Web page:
Explore the artists community at Collioure

Head towards the border with Spain to explore Collioure, an artists’ colony that inspired geniuses like Henri Matisse, Raoul Dufy, and Juan Gris. No wonder the Hotel des Templiers is so proud of its superb collection of internationally-renowned 20th century masterpieces. If you’re at sea look out for the château, head for the Presqu’île St-Vincent, then find a mooring buoy. The fabulous local wines from the town itself and Côtes du Roussillon are a must. 

Spend time in Marseilles

Marseilles is the cultural capital of the south, with yacht club pontoons to the south of the Vieux Port at the city’s beating heart. This is where the Provençal fish stew bouillabaisse was born, a regional speciality, and the local Provence rosé wine is well worth sampling. It’s only a short voyage to the Iles du Frioul and Château d’If, where Dumas’ book ‘The Count of Monte Cristo’ was set. 

Visit the working harbour at Sète

In the middle of the Gulf of Lion, where the Canal du Midi hits the Med, you’ll find the town of Sète with its vibrant harbour. The town is built around the Canal du Rhône à Sete and the landscape is unusually watery as a result. It isn’t like Venice, it’s more workaday, but there are similarities. The Vieux Bassin, Bassin du Midi and the Nouveau Bassin all offer berths and the town has some really good fish restaurants serving local Etang du Thau oysters.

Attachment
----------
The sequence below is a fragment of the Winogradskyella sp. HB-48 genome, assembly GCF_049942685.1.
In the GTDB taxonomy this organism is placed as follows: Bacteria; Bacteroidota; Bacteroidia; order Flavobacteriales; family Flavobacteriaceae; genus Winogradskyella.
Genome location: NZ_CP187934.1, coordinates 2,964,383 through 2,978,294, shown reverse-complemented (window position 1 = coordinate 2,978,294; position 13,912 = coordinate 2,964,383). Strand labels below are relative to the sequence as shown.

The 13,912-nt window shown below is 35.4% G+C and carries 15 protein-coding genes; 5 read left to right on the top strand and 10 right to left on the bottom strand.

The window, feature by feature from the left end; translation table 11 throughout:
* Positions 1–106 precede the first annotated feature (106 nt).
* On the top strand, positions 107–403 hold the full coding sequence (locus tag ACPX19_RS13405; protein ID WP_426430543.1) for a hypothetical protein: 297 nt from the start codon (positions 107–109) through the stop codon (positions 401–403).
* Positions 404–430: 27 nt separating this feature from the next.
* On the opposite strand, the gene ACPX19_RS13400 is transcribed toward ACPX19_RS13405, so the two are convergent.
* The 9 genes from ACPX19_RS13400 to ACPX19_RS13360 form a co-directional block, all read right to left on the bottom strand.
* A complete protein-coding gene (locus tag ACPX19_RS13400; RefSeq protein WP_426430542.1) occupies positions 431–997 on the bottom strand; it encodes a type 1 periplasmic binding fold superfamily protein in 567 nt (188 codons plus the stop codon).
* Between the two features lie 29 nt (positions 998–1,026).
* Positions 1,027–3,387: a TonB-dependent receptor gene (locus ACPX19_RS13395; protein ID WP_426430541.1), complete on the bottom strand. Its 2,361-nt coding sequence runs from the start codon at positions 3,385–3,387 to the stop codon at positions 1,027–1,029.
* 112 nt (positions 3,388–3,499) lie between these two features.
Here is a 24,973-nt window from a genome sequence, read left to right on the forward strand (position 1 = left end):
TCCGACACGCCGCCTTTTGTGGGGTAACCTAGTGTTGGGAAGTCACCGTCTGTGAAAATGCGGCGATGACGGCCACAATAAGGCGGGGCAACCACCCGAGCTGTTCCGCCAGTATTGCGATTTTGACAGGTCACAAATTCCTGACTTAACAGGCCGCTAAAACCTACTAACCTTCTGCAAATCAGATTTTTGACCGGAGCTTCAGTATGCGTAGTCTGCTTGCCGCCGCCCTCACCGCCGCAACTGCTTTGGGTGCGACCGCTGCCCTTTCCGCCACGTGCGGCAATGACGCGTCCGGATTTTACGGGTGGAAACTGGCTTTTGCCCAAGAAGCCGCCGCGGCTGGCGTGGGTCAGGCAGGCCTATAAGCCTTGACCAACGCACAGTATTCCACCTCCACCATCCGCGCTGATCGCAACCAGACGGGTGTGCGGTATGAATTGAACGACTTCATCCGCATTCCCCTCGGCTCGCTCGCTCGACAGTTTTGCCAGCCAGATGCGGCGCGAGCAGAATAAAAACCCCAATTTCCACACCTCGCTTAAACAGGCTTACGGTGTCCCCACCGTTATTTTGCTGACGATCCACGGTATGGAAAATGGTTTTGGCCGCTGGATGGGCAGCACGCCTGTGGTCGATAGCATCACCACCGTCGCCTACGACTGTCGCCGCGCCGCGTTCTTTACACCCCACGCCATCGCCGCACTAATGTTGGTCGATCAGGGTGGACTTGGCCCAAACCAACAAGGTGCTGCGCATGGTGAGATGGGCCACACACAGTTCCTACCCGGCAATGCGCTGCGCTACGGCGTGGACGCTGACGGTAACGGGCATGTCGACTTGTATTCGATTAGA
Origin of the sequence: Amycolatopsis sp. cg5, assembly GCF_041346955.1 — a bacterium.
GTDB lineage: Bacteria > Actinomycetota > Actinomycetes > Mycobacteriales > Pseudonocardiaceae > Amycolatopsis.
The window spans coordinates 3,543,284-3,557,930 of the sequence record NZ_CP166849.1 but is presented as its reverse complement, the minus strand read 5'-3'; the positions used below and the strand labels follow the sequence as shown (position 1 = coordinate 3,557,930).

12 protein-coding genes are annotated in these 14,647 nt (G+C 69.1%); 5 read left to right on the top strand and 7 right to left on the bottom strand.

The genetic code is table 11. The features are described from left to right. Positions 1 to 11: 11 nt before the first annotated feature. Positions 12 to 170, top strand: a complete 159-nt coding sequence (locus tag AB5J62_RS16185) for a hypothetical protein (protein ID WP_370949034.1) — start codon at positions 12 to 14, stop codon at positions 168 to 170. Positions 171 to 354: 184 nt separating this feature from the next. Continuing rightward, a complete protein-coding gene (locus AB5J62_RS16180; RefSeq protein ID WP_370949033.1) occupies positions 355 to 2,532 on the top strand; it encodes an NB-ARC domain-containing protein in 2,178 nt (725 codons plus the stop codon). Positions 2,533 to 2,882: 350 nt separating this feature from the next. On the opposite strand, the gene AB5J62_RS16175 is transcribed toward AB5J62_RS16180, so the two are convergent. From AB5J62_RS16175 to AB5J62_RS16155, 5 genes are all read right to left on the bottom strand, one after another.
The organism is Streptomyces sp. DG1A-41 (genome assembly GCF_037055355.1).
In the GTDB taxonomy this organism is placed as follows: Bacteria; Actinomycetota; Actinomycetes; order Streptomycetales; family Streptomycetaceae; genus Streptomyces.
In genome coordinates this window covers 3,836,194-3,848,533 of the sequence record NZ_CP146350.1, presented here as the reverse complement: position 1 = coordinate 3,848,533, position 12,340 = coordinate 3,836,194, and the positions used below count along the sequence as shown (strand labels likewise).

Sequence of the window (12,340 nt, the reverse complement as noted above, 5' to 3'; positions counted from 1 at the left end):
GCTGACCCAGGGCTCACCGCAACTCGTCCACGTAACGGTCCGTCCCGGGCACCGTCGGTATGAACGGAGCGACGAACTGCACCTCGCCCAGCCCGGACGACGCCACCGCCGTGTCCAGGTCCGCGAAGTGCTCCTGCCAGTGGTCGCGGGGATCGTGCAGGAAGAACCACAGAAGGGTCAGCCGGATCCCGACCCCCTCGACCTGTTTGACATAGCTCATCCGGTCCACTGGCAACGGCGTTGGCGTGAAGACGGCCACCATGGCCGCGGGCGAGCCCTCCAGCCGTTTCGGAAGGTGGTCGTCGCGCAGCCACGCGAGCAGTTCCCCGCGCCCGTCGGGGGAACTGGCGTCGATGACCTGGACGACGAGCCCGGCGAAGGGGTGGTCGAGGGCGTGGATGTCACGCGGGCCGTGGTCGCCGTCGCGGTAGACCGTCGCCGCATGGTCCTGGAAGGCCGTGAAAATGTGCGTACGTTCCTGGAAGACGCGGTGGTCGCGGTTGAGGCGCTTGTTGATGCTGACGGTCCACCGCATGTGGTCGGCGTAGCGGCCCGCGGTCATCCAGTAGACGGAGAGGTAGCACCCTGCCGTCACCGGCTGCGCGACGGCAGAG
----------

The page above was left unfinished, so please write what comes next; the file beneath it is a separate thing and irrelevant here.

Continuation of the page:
Relax in St-Raphaël

The Côte d’Azur is home to Cannes, Antibes, Juan-les-Pins and St-Tropez, as well as slightly more moderate weather than the rest of the region. The infamous cold, strong wind, Le Mistral, blows less strongly and less often here, and the coast is studded with beautiful little bays where you can stop for lunch and sunbathing. It’s also a great location for overnighting. St-Raphaël Vieux Port itself is sleeker and fresher than it used to be, renovated beautifully, and thanks to that berths are as rare as hen’s teeth – again, it’s wise to book in advance. 

Sail to some of France’s most magical islands

Head for Italy rather than Spain to find the Île de Porquerolles, just ten minutes by sea from the French coast and surprisingly similar to the Caribbean. These gorgeous islands come complete with turquoise waters, pine tree-edged sand dunes, and awesomely sunny weather.  

The sea conditions off the South of France

The South of France offers yacht lovers a legendary blend of warm blue seas, superb sandy beaches and vibrant resorts. Sharing a yacht is the best way to visit this beautiful stretch of Mediterranean coastline in comfort and style. You’ll find the weather in the South of France is particularly good from May to September, with high temperatures, lots of sunlight and calm winds. Strong winter winds are sometimes the name of the game between October and April. 

Talk to us about yacht share in the South of France 

If you’d like to buy a share in a superb luxury yacht based in the South of France, let’s talk about the potential. Alternatively, take a look at our South of France-based yachts and see what inspires you